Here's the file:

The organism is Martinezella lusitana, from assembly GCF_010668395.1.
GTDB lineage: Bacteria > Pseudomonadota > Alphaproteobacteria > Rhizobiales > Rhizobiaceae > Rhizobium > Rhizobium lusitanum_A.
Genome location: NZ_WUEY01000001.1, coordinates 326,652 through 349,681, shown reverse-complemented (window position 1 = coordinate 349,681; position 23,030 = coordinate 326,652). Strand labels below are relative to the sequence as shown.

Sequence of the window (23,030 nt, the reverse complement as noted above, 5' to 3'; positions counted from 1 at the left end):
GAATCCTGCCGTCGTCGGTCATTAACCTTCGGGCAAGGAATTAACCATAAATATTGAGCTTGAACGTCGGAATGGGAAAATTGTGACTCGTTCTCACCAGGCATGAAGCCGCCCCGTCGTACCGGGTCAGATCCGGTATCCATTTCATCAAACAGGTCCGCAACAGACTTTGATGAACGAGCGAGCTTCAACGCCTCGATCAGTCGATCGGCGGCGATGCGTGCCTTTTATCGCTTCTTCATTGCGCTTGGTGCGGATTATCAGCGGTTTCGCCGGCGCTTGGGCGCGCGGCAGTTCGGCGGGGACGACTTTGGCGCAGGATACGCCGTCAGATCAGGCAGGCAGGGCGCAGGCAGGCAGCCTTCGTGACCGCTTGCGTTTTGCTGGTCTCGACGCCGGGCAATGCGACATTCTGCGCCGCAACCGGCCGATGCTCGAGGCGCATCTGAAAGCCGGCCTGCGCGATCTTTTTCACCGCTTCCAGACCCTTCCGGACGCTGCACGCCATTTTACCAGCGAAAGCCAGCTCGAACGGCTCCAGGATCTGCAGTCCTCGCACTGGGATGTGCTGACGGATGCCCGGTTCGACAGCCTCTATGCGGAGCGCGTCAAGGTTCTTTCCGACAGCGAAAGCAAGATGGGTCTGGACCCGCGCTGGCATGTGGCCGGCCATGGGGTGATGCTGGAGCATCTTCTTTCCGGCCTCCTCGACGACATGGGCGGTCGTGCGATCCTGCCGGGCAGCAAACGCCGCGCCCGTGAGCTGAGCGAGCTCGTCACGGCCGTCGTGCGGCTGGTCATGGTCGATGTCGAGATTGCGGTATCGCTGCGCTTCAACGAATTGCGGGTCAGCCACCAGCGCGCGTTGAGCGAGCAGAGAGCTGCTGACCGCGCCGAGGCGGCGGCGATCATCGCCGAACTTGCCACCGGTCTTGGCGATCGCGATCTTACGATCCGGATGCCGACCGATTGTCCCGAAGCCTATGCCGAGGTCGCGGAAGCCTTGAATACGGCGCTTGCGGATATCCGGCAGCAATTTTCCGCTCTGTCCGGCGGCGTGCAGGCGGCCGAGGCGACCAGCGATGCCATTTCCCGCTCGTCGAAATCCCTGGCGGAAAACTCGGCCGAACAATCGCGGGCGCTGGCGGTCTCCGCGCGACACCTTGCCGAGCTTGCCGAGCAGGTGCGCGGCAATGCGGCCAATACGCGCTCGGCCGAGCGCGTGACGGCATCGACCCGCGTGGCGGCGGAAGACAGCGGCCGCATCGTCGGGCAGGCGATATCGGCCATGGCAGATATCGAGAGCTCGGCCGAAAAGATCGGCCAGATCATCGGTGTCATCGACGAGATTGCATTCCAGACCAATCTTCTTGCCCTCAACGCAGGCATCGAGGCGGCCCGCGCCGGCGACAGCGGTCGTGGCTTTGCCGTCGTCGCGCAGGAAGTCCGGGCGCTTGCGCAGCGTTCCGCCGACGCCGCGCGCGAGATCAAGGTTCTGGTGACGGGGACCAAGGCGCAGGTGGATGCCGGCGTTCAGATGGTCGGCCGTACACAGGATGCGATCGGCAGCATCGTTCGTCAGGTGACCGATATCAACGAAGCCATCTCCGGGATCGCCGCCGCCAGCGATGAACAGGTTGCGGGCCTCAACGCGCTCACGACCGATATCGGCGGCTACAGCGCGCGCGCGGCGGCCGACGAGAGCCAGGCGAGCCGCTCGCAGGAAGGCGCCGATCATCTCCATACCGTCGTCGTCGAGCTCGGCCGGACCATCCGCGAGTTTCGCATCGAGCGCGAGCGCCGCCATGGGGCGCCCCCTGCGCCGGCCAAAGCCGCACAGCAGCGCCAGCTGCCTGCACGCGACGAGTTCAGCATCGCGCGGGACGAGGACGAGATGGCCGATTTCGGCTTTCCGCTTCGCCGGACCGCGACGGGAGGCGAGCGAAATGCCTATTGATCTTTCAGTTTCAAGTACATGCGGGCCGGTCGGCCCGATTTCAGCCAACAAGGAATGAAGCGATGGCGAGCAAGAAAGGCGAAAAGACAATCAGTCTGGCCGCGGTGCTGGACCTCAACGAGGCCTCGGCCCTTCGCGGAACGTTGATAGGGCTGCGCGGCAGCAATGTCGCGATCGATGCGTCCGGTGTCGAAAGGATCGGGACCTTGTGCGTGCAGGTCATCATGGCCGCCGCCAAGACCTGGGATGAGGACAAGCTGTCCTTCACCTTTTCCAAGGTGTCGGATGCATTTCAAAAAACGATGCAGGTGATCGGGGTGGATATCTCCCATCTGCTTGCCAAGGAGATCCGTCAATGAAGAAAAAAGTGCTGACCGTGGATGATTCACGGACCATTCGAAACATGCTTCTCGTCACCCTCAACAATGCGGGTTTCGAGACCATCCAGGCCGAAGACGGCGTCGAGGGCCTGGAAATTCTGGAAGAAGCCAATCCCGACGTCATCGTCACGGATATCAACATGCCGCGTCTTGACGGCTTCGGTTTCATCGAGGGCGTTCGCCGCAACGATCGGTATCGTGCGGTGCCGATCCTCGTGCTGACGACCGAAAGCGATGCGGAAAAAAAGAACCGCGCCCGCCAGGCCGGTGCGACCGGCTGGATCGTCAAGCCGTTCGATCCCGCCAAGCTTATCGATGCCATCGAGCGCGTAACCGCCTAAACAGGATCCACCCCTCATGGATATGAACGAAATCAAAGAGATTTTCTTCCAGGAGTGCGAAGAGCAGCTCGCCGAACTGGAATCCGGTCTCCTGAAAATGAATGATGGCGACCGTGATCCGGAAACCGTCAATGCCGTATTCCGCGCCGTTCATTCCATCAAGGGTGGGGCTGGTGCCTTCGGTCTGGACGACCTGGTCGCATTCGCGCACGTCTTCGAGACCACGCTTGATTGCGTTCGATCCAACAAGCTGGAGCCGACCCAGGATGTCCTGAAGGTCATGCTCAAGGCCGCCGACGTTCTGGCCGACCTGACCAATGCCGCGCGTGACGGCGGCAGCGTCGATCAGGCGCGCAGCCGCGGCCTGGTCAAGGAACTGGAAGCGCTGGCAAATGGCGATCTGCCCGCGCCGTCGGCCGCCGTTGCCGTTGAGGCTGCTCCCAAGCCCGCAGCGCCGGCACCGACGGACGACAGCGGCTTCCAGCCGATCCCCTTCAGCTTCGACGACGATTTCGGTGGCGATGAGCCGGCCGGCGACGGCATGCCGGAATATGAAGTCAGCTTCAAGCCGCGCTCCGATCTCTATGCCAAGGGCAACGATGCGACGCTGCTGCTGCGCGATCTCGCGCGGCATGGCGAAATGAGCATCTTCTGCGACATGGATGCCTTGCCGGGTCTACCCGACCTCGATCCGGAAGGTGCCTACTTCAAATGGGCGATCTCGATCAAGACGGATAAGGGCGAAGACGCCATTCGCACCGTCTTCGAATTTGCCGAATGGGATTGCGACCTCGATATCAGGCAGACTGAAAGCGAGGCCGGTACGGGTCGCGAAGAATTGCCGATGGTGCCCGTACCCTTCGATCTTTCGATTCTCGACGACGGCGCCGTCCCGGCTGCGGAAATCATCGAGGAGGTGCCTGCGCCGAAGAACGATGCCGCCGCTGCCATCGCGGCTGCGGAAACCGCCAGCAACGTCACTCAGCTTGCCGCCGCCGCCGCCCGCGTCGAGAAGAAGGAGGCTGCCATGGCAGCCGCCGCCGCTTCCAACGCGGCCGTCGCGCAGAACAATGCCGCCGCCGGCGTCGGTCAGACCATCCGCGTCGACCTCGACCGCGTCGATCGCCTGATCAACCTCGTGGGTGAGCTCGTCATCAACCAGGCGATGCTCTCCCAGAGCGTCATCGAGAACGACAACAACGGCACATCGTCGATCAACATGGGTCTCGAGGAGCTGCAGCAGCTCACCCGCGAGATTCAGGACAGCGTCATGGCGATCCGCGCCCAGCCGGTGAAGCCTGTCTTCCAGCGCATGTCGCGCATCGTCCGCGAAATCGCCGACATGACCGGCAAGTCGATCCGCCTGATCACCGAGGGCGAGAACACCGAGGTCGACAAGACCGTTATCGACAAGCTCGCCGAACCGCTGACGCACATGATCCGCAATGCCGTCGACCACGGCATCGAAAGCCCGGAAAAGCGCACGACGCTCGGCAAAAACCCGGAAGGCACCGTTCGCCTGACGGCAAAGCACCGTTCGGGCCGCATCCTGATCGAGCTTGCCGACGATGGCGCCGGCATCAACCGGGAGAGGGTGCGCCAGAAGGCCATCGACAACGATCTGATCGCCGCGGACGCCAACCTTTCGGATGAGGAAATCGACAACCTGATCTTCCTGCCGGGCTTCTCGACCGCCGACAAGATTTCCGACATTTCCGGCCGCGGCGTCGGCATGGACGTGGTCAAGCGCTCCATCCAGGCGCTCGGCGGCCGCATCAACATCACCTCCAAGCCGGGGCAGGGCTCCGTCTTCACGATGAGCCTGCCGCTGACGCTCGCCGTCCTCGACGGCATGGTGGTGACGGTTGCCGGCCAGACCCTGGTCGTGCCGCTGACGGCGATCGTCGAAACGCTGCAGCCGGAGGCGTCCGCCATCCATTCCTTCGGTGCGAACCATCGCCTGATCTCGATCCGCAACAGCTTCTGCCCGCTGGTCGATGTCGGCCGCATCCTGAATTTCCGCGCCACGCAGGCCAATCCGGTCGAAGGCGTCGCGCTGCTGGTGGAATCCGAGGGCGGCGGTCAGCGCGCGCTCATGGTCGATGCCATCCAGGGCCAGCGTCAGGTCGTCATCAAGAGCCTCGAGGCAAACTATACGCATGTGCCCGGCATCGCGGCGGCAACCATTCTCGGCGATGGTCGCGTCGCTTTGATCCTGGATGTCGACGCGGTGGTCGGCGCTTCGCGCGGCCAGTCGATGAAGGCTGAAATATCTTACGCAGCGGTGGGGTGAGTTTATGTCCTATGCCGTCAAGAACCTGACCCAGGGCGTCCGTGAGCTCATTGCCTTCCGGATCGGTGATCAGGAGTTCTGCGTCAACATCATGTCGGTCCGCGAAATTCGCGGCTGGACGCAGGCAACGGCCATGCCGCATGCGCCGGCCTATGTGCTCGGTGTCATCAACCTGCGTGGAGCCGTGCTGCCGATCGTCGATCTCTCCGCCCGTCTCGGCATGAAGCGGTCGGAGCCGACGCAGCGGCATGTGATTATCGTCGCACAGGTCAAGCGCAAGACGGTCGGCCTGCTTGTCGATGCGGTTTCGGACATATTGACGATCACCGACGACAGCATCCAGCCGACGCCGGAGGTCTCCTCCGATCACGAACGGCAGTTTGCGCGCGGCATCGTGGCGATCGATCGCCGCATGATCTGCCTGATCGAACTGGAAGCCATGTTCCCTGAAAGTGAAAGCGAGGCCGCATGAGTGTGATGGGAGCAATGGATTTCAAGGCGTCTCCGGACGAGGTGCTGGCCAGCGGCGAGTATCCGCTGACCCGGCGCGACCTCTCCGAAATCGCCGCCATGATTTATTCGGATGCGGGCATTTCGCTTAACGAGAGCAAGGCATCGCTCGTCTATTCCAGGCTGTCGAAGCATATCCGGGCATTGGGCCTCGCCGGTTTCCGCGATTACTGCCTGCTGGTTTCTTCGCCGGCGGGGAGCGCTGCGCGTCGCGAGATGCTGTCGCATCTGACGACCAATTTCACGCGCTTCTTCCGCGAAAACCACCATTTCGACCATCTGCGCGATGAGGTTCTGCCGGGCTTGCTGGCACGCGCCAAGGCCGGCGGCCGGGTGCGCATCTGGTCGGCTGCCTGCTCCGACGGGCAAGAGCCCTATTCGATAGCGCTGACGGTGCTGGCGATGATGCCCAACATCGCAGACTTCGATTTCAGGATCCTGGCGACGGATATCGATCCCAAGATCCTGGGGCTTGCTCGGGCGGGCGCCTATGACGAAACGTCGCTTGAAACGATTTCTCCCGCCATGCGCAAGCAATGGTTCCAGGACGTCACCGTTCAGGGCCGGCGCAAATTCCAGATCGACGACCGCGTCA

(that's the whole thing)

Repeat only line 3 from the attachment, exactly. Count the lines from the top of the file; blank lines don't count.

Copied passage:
Genome location: NZ_WUEY01000001.1, coordinates 326,652 through 349,681, shown reverse-complemented (window position 1 = coordinate 349,681; position 23,030 = coordinate 326,652). Strand labels below are relative to the sequence as shown.